Some time ago I had to prove that some data we had conformed to a normal distribution. Remember those from high school?

A normal distrubition (bell curve) |

As for removing outliers, we can use this tool to exclude a small percentage of whatever data you have, so that it doesn't skew averages.

If you want to look at the code in context, I've created a test case on livesql.oracle.com

But as an inline reference, first I created a simple table, and populated it with a small set of random data between known range.

(I would like to add this is exactly what Tim Hall recently described here in regard to learning and asking questions.)

Importantly, I also inserted an outlier that was an order of magnitude higher than the rest.

My aim was to ignore this outlier in my SQL that calculated average.

create table outlier_demo (a number, val number); insert into outlier_demo select rownum -- we don't care , round(dbms_random.value(20,50),1) -- some random numbers between 20 and 50 from dual -- let's create 49 rows connect by level < 50 insert into outlier_demo values (0,500) select * from outlier_demo; A VAL --- ---- 1 27.9 2 42.5 3 49.7 4 22.3 5 42.3 6 20.2 7 33.9 8 46.8 ... 48 45.7 49 21.8 0 500The average is higher than expected because of that outlier. I've included a column that calculates the average

*without*the outlier, albiet hardcoded. Notice how close it is to the median? When considering usage statistics from APEX, I've often paid more attention to the median (most rows) than the average (affected by outliers).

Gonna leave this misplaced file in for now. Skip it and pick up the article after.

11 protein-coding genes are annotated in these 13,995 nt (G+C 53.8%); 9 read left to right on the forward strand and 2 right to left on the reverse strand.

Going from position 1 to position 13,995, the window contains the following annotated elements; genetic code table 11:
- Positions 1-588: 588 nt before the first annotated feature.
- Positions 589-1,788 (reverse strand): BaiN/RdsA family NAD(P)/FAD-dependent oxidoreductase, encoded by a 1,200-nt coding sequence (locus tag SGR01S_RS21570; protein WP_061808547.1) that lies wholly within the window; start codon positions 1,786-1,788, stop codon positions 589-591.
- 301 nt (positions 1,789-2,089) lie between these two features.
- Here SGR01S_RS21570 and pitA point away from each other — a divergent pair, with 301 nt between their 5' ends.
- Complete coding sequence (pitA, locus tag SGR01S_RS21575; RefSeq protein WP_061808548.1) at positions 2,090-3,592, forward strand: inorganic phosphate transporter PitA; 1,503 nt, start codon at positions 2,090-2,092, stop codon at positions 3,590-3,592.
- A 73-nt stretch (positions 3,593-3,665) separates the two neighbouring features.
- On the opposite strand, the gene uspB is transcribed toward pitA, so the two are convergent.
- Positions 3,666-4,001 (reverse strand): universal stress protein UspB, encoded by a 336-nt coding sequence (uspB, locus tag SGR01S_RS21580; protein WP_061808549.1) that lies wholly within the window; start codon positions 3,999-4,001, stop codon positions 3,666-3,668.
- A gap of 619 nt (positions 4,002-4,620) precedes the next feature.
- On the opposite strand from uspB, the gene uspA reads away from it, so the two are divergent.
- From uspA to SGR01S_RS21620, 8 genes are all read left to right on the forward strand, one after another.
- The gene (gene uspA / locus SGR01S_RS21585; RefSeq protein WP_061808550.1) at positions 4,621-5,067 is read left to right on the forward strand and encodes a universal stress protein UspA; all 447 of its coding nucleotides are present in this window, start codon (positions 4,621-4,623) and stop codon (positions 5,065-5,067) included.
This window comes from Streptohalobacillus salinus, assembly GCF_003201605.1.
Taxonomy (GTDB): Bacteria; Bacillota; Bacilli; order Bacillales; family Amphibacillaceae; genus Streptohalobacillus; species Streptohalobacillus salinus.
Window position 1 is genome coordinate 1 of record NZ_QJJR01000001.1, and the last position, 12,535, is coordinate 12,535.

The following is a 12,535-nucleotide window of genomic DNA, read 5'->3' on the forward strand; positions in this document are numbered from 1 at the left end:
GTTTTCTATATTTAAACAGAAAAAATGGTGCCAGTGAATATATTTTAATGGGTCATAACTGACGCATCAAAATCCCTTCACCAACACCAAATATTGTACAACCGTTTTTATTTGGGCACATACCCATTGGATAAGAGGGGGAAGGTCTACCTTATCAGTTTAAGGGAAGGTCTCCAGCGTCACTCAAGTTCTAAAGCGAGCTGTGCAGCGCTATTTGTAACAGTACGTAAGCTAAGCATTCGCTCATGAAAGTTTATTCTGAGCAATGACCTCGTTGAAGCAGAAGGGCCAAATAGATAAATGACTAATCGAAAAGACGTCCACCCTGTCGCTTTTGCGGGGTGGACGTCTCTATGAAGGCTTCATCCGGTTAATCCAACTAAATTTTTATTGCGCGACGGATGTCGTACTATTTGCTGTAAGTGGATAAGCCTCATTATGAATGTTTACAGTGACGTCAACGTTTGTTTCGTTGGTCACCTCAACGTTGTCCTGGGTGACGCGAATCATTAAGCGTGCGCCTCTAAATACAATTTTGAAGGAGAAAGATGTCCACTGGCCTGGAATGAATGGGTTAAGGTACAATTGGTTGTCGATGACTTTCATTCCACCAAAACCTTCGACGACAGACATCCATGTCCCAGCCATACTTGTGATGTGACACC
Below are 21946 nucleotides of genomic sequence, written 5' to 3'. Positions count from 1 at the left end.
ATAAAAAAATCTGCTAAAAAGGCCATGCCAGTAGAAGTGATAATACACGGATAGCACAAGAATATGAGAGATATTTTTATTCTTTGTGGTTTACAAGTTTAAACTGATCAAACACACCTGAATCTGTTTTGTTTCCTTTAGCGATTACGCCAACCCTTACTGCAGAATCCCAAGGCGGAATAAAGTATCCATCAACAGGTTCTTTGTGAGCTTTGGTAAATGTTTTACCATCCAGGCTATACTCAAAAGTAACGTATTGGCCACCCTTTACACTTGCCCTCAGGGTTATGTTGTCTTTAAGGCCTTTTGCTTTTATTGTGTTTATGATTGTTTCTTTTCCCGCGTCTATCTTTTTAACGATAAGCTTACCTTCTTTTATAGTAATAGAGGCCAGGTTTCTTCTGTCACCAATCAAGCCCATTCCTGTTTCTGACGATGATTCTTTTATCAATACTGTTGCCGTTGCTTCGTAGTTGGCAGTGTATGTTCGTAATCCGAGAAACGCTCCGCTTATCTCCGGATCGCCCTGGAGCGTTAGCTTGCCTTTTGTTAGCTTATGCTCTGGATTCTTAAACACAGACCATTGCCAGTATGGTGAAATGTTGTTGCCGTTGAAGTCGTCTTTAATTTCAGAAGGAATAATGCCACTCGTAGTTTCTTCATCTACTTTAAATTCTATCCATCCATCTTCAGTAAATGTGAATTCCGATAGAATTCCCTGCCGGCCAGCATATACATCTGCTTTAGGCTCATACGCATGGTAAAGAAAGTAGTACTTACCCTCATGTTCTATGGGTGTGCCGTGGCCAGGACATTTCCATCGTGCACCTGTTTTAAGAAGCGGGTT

select count(*) c -- what's our average? ,round(avg(val)) the_avg -- what would the average be without the known outlier? ,round(avg(case when val < 500 then val end)) no_outlier ,round(stddev(val)) std -- what's the median ,round(median(val)) the_median from outlier_demo C THE_AVG NO_OUTLIER STD THE_MEDIAN --- ------- ---------- ----- ---------- 50 46 37 66 36We can take the same function and get the result for every row, that's one way we can use it to filter outlier data.

select a, val -- what is 2 standard deviations away -- provide result for each row ,round(2*stddev(val) over (order by null)) local_std from outlier_demoRe-written as a from clause, we can now filter any rows that have a value higher than x standard deviations from the norm.

select count(*) c ,round(avg(val)) the_avg ,round(avg(case when val < 500 then val end)) no_outlier ,round(stddev(val)) new_stddev ,round(avg(local_std)) filter from (select a, val -- what is 2 standard deviations away -- provide result for each row ,round(2*stddev(val) over (order by null)) local_std from outlier_demo ) -- only average those values within two standard deviations where val < local_std; C THE_AVG NO_OUTLIER NEW_STDDEV FILTER -- ------- ---------- ---------- ------ 49 37 37 9 132This could be re-written in a form that may be more recognisable to some.

select count(*) c ,avg(val) the_avg ,avg(case when val < 500 then val end) no_outlier ,stddev(val) std from outlier_demo where val < (select 2*stddev(val) from outlier_demo);There are probably a number of variations on how to apply this solution, and possibly a few alternative methods.

It will probably depend on the SQL in your particular report.

This is not to say you should be ignoring outliers completely, but stddev() can help identify them where necessary. And it scales.

Thank Kate for this post.

ps - If you want to dive deeper, Jonathan Gennick (my patient book editor) has two in depth posts on the topic, with some diagrams to help understand the mathematical concepts.

Related post:

Filtering outliers from APEX workspace activity logs